This exhibition looks at the world from which Mary Shelley came, at how popular culture has embraced the Frankenstein story, and at how Shelley's creation continues to illuminate the blurred, uncertain boundaries of what we consider "acceptable" science.
"This exhibition is a collaboration between the Bodleian Libraries and the New York Public Library. It unites two great collections to chart the history and reputation of a great literary family that was blessed with genius but marred by tragedy."
A good introduction to British forms of address from knight to duke along with examples from the works of Jane Austen and Downton Abbey.
A collection of resources from the New York Times on teaching Shakespeare.
"This website is an ongoing project being built by Mr. Bariexca's Spring 2008 Honors British Literature class at Hunterdon Central Regional High School. While it is primarily for use by these students and their families, we hope that teachers or students who find their way here can utilize some of what we create in their own teaching or study of these works."
"Jane Austen’s fiction manuscripts are the first significant body of holograph evidence surviving for any British novelist. They represent every stage of her writing career and a variety of physical states: working drafts, fair copies, and handwritten publications for private circulation. The manuscripts were held in a single collection until 1845, when at her sister Cassandra’s death they were dispersed among family members, with a second major dispersal, to public institutions and private collections, in the 1920s.1 Digitization enables their virtual reunification and will provides scholars with the first opportunity to make simultaneous ocular comparison of their different physical and conceptual states; it will facilitate intimate and systematic study of Austen’s working practices across her career, a remarkably neglected area of scholarship within the huge, world-wide Austen critical industry.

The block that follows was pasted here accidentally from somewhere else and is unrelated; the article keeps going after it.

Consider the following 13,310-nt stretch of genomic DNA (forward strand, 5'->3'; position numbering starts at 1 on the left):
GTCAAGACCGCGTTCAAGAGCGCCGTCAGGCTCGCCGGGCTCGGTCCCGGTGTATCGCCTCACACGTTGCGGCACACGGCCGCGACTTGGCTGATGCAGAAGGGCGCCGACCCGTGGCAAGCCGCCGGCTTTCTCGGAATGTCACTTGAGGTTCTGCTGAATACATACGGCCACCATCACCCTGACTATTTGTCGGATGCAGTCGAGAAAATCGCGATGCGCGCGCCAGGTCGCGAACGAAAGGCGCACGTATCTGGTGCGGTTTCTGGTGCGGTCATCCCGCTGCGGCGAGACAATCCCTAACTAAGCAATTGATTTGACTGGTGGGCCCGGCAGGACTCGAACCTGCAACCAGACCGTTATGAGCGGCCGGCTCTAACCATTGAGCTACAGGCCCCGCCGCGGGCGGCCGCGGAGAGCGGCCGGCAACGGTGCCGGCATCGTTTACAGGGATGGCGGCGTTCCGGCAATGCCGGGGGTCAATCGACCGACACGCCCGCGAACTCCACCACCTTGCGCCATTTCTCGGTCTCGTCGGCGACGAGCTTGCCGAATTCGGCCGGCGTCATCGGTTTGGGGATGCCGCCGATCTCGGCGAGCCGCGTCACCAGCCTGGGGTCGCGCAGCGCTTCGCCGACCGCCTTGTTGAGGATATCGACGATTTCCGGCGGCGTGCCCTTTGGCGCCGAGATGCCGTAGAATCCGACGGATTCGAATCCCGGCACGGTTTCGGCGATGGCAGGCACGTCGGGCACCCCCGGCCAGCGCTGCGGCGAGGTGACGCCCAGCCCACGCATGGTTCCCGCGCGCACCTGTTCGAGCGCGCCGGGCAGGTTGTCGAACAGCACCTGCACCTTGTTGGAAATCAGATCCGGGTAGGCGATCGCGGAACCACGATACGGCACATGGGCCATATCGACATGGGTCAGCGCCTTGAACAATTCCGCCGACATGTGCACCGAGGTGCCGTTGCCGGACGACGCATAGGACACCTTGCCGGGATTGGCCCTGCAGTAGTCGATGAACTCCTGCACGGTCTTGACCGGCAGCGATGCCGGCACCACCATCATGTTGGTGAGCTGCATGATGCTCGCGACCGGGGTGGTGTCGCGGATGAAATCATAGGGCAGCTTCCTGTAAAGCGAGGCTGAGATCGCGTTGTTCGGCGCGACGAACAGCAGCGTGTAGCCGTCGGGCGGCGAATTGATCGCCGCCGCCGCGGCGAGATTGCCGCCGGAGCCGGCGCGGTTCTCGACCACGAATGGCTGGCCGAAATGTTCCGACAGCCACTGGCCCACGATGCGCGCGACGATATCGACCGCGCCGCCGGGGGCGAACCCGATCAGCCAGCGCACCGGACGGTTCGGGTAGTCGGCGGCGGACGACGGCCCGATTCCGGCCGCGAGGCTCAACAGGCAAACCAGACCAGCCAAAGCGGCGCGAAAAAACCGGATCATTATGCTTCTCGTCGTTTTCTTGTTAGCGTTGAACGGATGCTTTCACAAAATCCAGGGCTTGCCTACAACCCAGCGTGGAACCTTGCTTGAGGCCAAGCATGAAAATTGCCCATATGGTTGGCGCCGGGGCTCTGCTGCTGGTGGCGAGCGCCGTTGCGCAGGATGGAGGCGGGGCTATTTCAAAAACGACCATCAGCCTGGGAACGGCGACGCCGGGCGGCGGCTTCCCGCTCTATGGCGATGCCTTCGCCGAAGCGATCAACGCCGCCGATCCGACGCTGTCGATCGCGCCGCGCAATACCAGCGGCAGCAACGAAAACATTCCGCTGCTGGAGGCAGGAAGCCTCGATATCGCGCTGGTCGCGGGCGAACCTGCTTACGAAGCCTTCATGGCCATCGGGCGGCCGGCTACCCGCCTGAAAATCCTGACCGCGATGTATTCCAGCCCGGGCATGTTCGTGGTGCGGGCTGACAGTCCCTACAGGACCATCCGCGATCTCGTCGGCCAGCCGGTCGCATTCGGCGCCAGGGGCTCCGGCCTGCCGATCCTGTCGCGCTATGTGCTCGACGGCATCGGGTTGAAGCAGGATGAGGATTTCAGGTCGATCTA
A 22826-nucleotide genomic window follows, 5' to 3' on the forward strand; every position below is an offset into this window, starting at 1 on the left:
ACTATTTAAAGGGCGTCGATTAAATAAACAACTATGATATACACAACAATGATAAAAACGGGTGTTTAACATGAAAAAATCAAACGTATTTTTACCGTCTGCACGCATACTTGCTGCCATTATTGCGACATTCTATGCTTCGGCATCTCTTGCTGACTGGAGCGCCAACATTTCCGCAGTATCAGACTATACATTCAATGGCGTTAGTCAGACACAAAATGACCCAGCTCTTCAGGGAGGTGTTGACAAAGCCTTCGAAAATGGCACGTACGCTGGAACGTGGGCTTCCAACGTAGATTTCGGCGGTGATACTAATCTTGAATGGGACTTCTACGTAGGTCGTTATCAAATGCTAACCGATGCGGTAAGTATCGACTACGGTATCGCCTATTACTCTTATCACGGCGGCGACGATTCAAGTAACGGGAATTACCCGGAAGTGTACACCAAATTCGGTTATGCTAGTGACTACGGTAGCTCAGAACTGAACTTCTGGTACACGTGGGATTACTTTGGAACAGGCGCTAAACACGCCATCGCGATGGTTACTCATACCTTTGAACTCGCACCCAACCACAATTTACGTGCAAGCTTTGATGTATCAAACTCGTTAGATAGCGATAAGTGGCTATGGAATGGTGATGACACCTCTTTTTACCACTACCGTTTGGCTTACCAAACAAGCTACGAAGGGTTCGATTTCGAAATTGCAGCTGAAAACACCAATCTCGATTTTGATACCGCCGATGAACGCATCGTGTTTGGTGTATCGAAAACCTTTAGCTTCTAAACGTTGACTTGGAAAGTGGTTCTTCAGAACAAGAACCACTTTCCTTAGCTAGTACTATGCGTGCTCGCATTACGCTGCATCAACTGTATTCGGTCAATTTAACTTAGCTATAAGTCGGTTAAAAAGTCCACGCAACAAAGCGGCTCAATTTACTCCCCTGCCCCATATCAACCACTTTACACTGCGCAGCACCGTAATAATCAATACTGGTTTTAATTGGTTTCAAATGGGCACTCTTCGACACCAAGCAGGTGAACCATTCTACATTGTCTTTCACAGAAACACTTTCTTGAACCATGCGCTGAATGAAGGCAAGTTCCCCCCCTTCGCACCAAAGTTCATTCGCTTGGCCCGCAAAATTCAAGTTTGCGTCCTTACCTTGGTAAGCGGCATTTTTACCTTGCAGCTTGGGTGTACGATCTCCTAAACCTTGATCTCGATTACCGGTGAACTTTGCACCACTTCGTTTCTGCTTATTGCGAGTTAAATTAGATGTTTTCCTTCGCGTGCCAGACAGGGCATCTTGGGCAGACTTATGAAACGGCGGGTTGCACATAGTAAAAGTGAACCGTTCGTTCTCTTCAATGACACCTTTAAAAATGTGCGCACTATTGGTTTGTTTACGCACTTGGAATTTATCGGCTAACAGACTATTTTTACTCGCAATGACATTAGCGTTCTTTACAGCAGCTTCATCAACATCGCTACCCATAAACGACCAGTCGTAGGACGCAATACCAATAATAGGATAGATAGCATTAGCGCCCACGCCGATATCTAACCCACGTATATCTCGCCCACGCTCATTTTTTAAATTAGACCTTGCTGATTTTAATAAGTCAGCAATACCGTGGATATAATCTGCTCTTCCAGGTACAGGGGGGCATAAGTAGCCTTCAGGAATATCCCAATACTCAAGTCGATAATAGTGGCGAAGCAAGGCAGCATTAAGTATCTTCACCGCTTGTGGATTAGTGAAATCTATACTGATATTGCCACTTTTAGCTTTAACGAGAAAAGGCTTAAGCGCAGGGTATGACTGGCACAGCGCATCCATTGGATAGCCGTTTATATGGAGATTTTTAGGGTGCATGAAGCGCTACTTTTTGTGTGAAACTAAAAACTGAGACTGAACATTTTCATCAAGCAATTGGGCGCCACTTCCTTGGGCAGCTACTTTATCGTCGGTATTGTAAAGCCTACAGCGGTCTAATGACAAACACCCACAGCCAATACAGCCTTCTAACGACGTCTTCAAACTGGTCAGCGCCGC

Many of the Austen manuscripts are frail; open and sustained access has long been impossible for conservation and location reasons. Digitization at this stage in their lives not only offers the opportunity for the virtual reunification of a key manuscript resource, it will also be accompanied by a record in as complete a form as possible of the conservation history and current material state of these manuscripts to assist their future conservation."
James Shapiro's book examines the history of the Shakespeare authorship question; Charles Nicholl's article discusses Shapiro's book.
Aunt Jane is out and the Brontës are in, so sayeth the Times. I will take both.
Carpe diem, "seize the day," is the theme of this post collecting a variety of poems and links.
Patrick Stewart reflects on acting Shakespeare and receiving his knighthood.
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